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Feds: Two aircraft came too close over San Francisco

By Mike M. Ahlers, CNN
STORY HIGHLIGHTS
  • The planes came so close that a collision avoidance system sounded
  • Air traffic controllers warned the United pilots before the alert sounded
  • The aircraft passed within 200 to 300 feet of each other vertically
  • Controllers typically maintain at least 500 feet vertical separation
RELATED TOPICS
  • Air Travel

Washington (CNN) -- A United Airlines Boeing 777 jetliner came dangerously close to a small Cessna aircraft over San Francisco, California, on Saturday, according to federal officials who launched an investigation into the incident Tuesday.

The planes came so close that a collision avoidance system sounded, and pilots of the larger aircraft later reported they could see only the underside of the Cessna 182, a small, single-engine aircraft.

The National Transportation Safety Board launched an investigation Tuesday and said it was too early to suggest who or what was at fault.

But an FAA spokesman pointed at possible controller error, saying the controller should have noticed the Cessna earlier.

According to the FAA account, as the United flight departed San Francisco International Airport, the controller scanned a radarscope and spotted the Cessna flying southbound at 1,500 feet about two miles west of the airport.

The controller alerted both pilots to the proximity of the other aircraft, the FAA said. The Cessna pilot reported that he had the Boeing 777 in sight, and adjusted his path to maneuver above and behind the jetliner. The United pilot received an audible alert "and leveled their climb in response to that alert," the FAA said.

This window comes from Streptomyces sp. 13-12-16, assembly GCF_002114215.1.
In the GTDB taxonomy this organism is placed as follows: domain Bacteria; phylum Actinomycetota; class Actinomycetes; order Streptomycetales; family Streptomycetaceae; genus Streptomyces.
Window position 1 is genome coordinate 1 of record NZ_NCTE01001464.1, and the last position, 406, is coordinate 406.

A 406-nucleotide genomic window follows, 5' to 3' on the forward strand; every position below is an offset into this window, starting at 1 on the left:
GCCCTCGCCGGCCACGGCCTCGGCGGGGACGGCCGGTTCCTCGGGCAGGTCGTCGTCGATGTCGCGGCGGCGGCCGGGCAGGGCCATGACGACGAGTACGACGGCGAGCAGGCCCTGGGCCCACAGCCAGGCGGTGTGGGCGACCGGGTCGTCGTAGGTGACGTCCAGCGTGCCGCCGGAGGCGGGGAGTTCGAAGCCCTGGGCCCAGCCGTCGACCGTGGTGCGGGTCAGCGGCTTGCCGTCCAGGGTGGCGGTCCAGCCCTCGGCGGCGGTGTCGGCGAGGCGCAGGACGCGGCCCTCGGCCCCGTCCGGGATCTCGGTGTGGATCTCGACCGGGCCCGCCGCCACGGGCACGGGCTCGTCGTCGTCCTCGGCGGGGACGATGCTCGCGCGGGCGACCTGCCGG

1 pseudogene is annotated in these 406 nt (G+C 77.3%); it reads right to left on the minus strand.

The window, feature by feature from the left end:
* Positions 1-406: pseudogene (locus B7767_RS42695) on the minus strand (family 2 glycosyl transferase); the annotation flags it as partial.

The FAA said the planes were 600 feet apart vertically and 3,000 feet laterally when the controller first contacted the pilots, and never came closer than 300 feet vertically and 1,500 feet horizontally.

In the airspace surrounding airports, controllers typically maintain at least 500 feet vertical separation and 1.5 miles horizontal separation, an FAA official said.

The NTSB said it learned of the incident because of a three-week-old rule that requires airlines to report to the NTSB any time a plane takes action to avoid a collision because of an alert.

In this circumstance, United Airlines Flight 889 had been cleared for take-off from San Francisco International Airport about 11:15 a.m. Saturday for a flight to Beijing, China. It was carrying 251 passengers and a crew of 17.

The first officer, who was flying the aircraft, reported the plane was at an altitude of about 1,100 feet when an air traffic controller reported a plane at his "1 o'clock" position, the NTSB said. Immediately following the controller's warning, the planes traffic collision avoidance system -- or TCAS -- issued an audible warning.

The pilots saw the Cessna plane in a hard left turn traveling from their 1 o'clock to 3 o'clock position.

The first officer of the United plane pushed the control column forward to level the jetliner, and both pilots reported seeing the belly of the Cessna as it passed within 200 to 300 feet of them.

The NTSB said it is sending investigator Scott Dunham to San Francisco to begin the investigation.

United Airlines spokeswoman Robin Urbanski said the airline is cooperating with the investigation.

The owner of the Cessna could not be reached for comment.